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Completed in 1797, Gilbert Stuart’s painting of George Washington was the first piece of artwork purchased for display in the White House.

On August 24, 1814, during the War of 1812, British troops invaded Washington, D.C. First Lady Dolley Madison ordered the Washington painting to be saved, and it was taken down off the wall and sent out of harm’s way by a group of individuals--Jean Pierre Sioussat, the White House steward; Paul Jennings, an enslaved worker; Thomas McGrath, the White House gardener; and two men from New York, Jacob Barker and Robert G.L. De Peyster. Later that night, British troops set fire to the White House and destroyed many of the first family’s possessions. They could not, however, claim the capture or destruction of George Washington’s famous portrait. The portrait currently hangs in the East Room of the White House, paired with a full-length portrait of Martha Washington.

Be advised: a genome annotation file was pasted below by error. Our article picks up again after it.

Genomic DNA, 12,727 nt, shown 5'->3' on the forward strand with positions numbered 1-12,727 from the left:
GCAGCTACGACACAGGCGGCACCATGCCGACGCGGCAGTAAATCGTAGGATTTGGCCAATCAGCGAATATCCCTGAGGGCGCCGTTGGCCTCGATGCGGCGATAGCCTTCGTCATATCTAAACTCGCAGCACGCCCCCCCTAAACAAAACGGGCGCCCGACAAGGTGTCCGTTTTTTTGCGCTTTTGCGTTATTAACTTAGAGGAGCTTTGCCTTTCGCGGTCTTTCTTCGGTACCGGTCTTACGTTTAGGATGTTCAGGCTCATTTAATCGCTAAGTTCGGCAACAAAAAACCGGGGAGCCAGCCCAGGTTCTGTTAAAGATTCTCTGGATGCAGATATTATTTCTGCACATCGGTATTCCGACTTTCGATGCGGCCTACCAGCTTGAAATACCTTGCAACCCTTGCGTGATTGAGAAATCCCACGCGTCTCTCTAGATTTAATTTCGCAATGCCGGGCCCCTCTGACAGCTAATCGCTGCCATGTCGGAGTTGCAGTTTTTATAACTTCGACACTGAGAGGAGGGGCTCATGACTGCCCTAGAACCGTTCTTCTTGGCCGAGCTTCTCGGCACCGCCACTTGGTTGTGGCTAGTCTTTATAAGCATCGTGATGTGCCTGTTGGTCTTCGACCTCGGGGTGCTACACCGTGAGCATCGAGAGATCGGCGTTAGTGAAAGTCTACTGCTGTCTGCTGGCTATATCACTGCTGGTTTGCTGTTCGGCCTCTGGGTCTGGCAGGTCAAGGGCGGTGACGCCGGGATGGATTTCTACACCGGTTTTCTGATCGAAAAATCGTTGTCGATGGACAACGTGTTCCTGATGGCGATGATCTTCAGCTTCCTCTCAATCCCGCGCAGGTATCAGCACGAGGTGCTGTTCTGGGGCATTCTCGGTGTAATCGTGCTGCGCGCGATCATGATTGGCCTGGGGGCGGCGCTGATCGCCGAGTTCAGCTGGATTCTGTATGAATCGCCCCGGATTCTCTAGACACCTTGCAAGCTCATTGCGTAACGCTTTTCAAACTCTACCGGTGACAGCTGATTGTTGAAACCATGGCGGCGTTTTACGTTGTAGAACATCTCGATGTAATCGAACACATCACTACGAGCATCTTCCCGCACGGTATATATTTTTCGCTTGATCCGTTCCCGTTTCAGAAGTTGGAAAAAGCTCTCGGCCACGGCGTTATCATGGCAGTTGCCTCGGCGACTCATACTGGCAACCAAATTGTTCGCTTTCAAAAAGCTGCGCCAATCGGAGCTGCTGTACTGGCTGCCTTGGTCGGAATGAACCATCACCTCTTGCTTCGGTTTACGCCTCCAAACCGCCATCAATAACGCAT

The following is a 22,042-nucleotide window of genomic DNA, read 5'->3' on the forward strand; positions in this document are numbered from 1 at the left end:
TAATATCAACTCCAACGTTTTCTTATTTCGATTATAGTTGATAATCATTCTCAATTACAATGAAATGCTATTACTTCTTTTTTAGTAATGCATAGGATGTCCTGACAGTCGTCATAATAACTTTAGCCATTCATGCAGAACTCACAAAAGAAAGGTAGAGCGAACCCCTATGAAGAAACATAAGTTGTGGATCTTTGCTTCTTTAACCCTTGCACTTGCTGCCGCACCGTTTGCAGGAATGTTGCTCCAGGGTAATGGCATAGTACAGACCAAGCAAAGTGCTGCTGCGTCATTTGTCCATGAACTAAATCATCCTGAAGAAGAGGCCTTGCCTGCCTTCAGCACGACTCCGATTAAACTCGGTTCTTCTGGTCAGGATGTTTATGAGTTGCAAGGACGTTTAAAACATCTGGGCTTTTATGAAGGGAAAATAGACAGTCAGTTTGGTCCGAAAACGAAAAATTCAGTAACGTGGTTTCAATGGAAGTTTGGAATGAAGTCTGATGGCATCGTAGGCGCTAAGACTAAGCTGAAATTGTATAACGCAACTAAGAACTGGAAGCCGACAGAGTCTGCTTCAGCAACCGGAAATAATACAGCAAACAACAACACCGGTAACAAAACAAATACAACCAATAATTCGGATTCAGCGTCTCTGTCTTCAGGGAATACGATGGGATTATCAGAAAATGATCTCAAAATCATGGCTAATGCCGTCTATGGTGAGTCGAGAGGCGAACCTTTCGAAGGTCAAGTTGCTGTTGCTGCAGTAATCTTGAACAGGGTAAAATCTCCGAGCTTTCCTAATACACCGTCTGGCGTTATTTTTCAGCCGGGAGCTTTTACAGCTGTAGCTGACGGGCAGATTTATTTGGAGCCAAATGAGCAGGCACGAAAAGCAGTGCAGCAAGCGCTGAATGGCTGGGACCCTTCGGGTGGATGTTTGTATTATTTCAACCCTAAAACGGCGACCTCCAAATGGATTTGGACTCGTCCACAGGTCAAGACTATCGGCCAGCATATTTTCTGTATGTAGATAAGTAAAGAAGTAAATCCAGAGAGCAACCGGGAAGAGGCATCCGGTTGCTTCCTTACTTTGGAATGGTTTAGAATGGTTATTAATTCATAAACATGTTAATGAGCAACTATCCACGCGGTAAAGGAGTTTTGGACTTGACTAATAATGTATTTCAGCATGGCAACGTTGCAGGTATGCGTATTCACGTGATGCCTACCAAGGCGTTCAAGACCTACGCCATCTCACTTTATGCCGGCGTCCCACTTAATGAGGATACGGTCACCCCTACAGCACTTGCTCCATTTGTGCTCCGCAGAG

This full-length portrait of George Washington was painted by Gilbert Stuart in 1797, the final year of his presidency. While other artists had depicted Washington as a military leader, Stuart became the first portraitist to paint an authoritative image of Washington as the country's first president. Washington holds a sword in his left hand, alluding to his past military service, but appears in civilian clothes, emphasizing the fact that he had resigned his commission as a military leader. A book entitled Constitution and Laws of the United States leans against the table leg. The portrait was installed in the White House in November 1800. During the War of 1812, First Lady Dolley Madison famously saved the portrait from near-certain demise. Before vacating the premises on August 24, 1814, Mrs. Madison ordered that official papers and the Washington portrait should be saved from British hands. The painting returned to the White House after it was rebuilt in 1817. Washington served as the Commander in Chief of the Continental Army during the American Revolution. The first president was in office from April 30, 1789 until March 4, 1797.

White House Collection/White House Historical Association

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